Some 1.4 million children in drought-hit Somalia are projected to suffer from acute malnutrition this year. The UN Children's Fund (UNICEF), said on Tuesday the number has shot up by 50 percent since the beginning of 2017.
This includes more than 275,000 children potentially facing a life-threatening acute form of malnutrition. These children will be nine times more likely to die of cholera or measles, UNICEF spokeswoman Marixie Mercado said.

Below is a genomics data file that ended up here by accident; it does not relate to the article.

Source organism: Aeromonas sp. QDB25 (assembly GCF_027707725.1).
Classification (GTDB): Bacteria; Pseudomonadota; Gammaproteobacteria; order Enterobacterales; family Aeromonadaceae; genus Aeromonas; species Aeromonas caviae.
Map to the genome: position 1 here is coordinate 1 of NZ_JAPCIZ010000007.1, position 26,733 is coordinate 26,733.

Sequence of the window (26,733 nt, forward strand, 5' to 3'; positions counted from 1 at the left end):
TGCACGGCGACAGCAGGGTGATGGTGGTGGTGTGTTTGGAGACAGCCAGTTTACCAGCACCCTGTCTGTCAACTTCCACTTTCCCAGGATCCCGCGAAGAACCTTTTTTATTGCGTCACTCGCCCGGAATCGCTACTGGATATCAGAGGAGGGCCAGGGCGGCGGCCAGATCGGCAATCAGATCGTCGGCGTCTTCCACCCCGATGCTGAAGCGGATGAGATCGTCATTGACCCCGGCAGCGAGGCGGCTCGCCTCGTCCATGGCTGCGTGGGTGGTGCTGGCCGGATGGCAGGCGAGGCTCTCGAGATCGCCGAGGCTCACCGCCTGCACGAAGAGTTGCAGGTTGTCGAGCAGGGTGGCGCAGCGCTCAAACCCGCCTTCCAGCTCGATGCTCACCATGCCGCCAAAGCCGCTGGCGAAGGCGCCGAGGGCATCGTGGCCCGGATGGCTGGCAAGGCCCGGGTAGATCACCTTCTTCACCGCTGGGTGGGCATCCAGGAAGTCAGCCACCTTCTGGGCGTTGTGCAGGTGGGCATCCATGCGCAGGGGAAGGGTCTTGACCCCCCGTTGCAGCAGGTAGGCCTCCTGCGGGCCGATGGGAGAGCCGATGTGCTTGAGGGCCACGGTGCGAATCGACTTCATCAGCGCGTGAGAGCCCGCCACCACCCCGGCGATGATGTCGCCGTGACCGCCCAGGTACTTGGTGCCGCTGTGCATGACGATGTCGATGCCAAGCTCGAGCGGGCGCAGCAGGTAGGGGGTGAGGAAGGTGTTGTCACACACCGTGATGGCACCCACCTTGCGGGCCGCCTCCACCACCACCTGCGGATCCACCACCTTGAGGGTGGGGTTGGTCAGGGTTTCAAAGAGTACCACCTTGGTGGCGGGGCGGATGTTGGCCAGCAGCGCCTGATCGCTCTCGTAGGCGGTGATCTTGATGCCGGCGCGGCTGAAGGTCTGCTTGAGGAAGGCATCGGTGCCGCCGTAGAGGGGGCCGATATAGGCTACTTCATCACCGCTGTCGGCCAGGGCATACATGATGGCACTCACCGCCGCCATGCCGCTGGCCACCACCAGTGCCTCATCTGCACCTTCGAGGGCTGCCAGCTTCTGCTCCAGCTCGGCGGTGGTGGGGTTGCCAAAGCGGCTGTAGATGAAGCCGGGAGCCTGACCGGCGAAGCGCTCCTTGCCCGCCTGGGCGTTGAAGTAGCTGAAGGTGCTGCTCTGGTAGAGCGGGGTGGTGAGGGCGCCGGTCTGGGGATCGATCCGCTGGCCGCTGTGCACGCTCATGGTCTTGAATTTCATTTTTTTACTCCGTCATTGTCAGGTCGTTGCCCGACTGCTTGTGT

"The combination is deadly for children and can spread like fire in congested displacement camps," Mercado said at a Geneva news briefing upon returning from the central city of Baidoa.
Severe acute malnutrition is extreme, with victims often appearing skeletal and frail and in urgent need of treatment to survive.
Last month, the World Health Organization warned that the drought was fuelling an outbreak of cholera and acute diarrhoea in Somalia that has already killed hundreds of people. The warning comes as Somalia faces the threat of its third famine in 25 years of civil war and anarchy.